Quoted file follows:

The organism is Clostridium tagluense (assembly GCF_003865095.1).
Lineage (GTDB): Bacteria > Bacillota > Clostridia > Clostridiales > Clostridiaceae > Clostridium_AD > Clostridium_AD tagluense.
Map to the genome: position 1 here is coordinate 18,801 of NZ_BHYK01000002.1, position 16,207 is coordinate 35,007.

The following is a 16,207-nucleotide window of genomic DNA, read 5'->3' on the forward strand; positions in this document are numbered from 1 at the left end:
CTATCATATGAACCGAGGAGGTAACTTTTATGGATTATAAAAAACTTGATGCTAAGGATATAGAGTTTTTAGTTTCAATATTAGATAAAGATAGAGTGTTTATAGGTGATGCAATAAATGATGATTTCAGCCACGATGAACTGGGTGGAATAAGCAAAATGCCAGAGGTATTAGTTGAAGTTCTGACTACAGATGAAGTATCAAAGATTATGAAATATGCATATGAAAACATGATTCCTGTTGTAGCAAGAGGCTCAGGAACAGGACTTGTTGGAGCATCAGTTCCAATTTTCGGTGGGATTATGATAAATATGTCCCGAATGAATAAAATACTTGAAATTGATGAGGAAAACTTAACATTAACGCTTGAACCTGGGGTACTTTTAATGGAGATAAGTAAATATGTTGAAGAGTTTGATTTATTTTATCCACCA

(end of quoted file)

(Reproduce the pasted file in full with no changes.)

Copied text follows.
The organism is Clostridium tagluense (assembly GCF_003865095.1).
Lineage (GTDB): Bacteria > Bacillota > Clostridia > Clostridiales > Clostridiaceae > Clostridium_AD > Clostridium_AD tagluense.
Map to the genome: position 1 here is coordinate 18,801 of NZ_BHYK01000002.1, position 16,207 is coordinate 35,007.

The following is a 16,207-nucleotide window of genomic DNA, read 5'->3' on the forward strand; positions in this document are numbered from 1 at the left end:
CTATCATATGAACCGAGGAGGTAACTTTTATGGATTATAAAAAACTTGATGCTAAGGATATAGAGTTTTTAGTTTCAATATTAGATAAAGATAGAGTGTTTATAGGTGATGCAATAAATGATGATTTCAGCCACGATGAACTGGGTGGAATAAGCAAAATGCCAGAGGTATTAGTTGAAGTTCTGACTACAGATGAAGTATCAAAGATTATGAAATATGCATATGAAAACATGATTCCTGTTGTAGCAAGAGGCTCAGGAACAGGACTTGTTGGAGCATCAGTTCCAATTTTCGGTGGGATTATGATAAATATGTCCCGAATGAATAAAATACTTGAAATTGATGAGGAAAACTTAACATTAACGCTTGAACCTGGGGTACTTTTAATGGAGATAAGTAAATATGTTGAAGAGTTTGATTTATTTTATCCACCA